38) Take a class at Jankura Artspace. This artist share studio is owned and operated by my friend Mike.  There are lots of drawing classes as well as printmaking and photography workshops.  The classes are taught in English, so it's a great place to meet other expats as well as English-speaking Koreans (potential friends!) Obviously, this would be more ideal for someone who was on an extended stay in Seoul.

39) Watch a B-Boy show in Hongdae. The one that I saw was called Ballerina Who Loved a B-Boy and it was incredible!  It's like a dance movie coming to life in front of your eyes. I'm not sure if the one I saw is still running, but there are other B-Boy shows in Hongdae that I'm sure would be awesome, too.


40) Go to Itaewon.  Like many of the expat teachers living in Korea, I had a love/hate relationship with Itaewon. Some areas are sketchy and there are some creepy people there, but then then there are also normal people.  Because of the U.S. Army base nearby, there are many military members who hang out in the area.  Many English-speaking foreign teachers also visit Itaewon.  I visited Itaewon when I craved the comforts of home...Not going to lie, sometimes going to Gecko's for a Western-style breakfast was just what I needed. I also would frequent Itaewon to get international phone cards, to visit the Foreign Food Mart, to go to an English-speaking doctor or travel agent, or just eat a juicy burger. Sometimes it was fun going there, but too much was overkill for me.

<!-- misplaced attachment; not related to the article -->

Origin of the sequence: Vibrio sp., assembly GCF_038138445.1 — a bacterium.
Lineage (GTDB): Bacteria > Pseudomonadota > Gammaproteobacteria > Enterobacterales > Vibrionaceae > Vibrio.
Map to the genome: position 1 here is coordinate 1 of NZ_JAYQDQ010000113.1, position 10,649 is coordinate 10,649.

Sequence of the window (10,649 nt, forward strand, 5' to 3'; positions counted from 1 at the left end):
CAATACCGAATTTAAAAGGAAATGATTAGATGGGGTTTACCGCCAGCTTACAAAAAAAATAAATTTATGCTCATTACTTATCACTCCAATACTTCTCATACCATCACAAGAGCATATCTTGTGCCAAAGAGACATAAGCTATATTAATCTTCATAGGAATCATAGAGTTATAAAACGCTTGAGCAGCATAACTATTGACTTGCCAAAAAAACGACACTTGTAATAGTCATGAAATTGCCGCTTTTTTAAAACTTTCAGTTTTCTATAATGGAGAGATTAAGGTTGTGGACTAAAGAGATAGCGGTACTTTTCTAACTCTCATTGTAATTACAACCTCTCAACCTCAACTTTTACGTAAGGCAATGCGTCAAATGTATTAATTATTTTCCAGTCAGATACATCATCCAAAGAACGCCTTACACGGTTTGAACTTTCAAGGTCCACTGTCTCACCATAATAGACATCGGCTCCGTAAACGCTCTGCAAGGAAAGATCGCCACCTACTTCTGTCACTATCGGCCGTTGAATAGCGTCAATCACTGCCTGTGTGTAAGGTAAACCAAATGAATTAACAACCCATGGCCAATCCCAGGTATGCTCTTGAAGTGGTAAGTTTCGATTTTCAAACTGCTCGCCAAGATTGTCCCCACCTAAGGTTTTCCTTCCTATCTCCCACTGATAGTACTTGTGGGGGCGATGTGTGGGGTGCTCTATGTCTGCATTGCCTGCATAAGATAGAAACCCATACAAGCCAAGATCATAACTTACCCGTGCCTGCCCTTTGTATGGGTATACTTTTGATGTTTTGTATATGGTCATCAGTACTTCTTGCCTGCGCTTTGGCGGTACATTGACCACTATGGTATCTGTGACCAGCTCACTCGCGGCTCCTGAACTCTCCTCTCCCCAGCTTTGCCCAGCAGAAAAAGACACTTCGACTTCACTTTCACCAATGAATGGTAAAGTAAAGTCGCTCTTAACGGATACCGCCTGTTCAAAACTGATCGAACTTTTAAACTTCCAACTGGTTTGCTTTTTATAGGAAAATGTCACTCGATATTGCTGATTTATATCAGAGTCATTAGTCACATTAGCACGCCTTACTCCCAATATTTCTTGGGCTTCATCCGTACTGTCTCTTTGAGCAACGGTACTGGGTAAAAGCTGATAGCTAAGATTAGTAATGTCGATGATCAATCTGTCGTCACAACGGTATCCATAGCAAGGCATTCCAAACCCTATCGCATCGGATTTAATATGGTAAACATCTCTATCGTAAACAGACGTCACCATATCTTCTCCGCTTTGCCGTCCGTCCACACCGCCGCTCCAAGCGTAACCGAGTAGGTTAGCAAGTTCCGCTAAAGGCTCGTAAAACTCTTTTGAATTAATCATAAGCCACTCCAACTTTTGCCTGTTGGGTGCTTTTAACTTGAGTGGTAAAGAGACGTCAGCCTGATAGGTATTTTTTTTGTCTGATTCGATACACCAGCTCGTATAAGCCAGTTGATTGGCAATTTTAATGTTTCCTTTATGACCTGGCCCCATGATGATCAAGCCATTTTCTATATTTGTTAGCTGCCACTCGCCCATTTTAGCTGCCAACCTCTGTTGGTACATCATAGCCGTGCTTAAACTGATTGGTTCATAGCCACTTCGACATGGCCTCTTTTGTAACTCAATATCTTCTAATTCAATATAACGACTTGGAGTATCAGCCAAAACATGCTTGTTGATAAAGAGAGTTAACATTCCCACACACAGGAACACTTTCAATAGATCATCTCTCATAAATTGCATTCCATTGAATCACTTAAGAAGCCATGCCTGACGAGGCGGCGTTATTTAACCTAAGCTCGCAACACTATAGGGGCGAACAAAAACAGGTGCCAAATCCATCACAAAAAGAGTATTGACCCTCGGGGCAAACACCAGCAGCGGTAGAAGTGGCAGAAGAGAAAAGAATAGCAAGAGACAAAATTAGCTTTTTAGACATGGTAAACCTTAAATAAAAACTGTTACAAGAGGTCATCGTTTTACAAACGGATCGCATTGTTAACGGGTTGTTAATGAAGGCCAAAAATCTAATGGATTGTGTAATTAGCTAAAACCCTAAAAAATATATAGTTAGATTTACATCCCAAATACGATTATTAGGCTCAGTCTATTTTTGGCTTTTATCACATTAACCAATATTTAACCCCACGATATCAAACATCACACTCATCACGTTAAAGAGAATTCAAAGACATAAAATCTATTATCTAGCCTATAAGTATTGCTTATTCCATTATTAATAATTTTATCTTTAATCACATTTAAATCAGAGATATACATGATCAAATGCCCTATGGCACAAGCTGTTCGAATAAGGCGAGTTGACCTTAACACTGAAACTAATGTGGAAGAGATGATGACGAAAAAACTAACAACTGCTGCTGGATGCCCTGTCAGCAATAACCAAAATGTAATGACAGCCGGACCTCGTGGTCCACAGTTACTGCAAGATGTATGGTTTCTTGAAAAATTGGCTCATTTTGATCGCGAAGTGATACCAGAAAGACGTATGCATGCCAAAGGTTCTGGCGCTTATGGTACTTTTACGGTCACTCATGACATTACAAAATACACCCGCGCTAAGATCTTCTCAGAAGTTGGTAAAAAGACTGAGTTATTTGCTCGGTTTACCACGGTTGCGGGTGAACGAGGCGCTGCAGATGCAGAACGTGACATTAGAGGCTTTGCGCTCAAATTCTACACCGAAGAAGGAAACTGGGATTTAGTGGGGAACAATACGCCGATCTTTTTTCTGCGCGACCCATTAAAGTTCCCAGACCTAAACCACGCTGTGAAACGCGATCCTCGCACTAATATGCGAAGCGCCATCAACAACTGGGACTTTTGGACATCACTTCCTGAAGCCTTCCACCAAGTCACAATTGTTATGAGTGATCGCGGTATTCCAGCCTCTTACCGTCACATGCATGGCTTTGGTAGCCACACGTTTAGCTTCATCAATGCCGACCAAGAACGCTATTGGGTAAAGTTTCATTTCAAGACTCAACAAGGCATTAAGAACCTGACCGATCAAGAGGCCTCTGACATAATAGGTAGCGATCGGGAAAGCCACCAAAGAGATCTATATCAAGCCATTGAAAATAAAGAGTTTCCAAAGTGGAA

Have you ever been to Seoul?  What am I missing from this list??
18 comments on "40 Things to Do in Seoul, Korea"
  1. Wow I've never been out the country but hope to get the opportunity soon, at least it's on my bucket list! What an awesome compilation of things to do in Korea! Thanks for sharing!